KeySpan Under the Gun

CFO, CEO being investigated for insider trading. Also: did Kenneth Lay cash out before Enron went belly up? Plus: Andersen's weekend loss is Deloitte's gain.

Since Friday, more than a half dozen public companies reported they have dumped the indicted company as their auditor. And the big winner of those defections? Ernst & Young.

At least four of the companies that fired Andersen over the past three days have replaced the embattled auditor with E&Y. In fact, recreational vehicle-maker Fleetwood Enterprises Inc. noted it had hired E&Y after using Andersen’s services since the Eisenhower Administration (1955, to be exact).

Starwood Hotels & Resorts Worldwide Inc., Valero and Genuity Inc. also named Ernst & Young as their independent auditor to replace Andersen. “The decision to change auditors followed a long and thoughtful review of various alternatives,” Starwood management said in a press release, echoing the statements from other Andersen bolters.

In a press release Friday, Genuity, a provider of Internet-infrastructure services, said “recent events” at Andersen have created the need to “engage another independent firm that can meet our global needs.”

At least three other companies that dumped Andersen switched to Deloitte & Touche.

They include Advance Auto Parts, Inc., the nation’s second largest auto parts chain, KeySpan Corp (see above), and the Houston Exploration Co., which is 67 percent owned by KeySpan.

“The decision to change independent public accountants was not the result of any disagreement between the company and Arthur Andersen on any matter of accounting principles, practices or financial disclosure,” KeySpan management stated in the same proxy filing that also revealed the SEC investigation of a number of the company’s top executives.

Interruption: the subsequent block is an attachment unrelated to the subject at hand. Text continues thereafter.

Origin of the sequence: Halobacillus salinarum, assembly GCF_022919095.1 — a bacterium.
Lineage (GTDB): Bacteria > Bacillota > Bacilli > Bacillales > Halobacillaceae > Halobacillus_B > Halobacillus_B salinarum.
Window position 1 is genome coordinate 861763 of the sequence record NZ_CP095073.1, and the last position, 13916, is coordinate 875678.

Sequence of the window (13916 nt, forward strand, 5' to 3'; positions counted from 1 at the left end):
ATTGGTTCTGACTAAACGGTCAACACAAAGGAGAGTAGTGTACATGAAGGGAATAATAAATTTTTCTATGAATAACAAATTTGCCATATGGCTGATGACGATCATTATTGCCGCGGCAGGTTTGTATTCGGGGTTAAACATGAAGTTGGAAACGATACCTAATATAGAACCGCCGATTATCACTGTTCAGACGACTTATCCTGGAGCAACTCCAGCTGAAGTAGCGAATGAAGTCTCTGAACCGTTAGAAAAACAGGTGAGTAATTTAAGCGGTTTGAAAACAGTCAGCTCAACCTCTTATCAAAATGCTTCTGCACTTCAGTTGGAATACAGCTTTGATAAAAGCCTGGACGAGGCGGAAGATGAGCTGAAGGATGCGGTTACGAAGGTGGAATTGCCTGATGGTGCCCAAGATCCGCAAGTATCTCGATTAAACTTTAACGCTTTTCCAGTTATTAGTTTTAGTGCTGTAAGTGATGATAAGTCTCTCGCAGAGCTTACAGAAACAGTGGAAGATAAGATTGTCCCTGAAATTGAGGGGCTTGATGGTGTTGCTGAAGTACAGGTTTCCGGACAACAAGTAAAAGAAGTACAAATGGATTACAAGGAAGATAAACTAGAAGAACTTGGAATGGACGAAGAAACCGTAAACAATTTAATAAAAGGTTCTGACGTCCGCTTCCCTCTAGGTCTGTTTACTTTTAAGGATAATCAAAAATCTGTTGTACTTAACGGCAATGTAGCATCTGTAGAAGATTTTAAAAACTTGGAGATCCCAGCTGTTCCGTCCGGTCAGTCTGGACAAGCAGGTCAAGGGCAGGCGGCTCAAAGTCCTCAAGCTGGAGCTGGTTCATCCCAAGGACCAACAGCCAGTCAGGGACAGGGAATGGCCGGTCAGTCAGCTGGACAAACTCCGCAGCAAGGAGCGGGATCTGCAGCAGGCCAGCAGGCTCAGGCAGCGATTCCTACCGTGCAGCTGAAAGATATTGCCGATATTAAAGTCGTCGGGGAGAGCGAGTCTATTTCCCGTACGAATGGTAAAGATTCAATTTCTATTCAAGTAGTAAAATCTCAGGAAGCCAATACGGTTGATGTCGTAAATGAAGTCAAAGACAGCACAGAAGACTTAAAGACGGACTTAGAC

And Atrion Corp., which makes medical products, said it replaced Andersen with Grant Thornton LLP.

Other Accounting Probes

  • New World Restaurant Group, Inc., best known for its Manhattan Bagel stores, said the SEC is conducting an informal investigation into matters announced by the company on April 3.

As reported, New World announced on April 3 the resignation of Chairman Ramin Kamfar and the termination of Chief Financial Officer Jerold Novack. The company also noted that it was delaying the filing of the company’s 10-K for fiscal 2001.

Novack, 45, joined New World as vice president of finance in June 1994. He was appointed CFO in January 1999.

New World said that it is cooperating fully with the investigation.

Meanwhile, management at Reliant Resources Inc. said it is cooperating fully with the SEC in an informal inquiry into the company’s restatement of second and third quarter earnings.

On Feb. 5, the company reported the restatements would increase earnings for the second and third quarters by $100 million to $130 million, as it recognized profits in 2001 that it had expected to record in 2002 and 2003. The restatement stemmed from a reassessment of how the company accounted for derivative instruments.

Elsewhere: R.R. Donnelley & Sons Co. said it settled a dispute with the Internal Revenue Service over the deductibility of interest on loans secured by corporate owned life insurance (COLI) policies. The settlement calls for the company to pay the IRS a portion of taxes on all prior deductions plus interest. The company also surrendered various life insurance policies.


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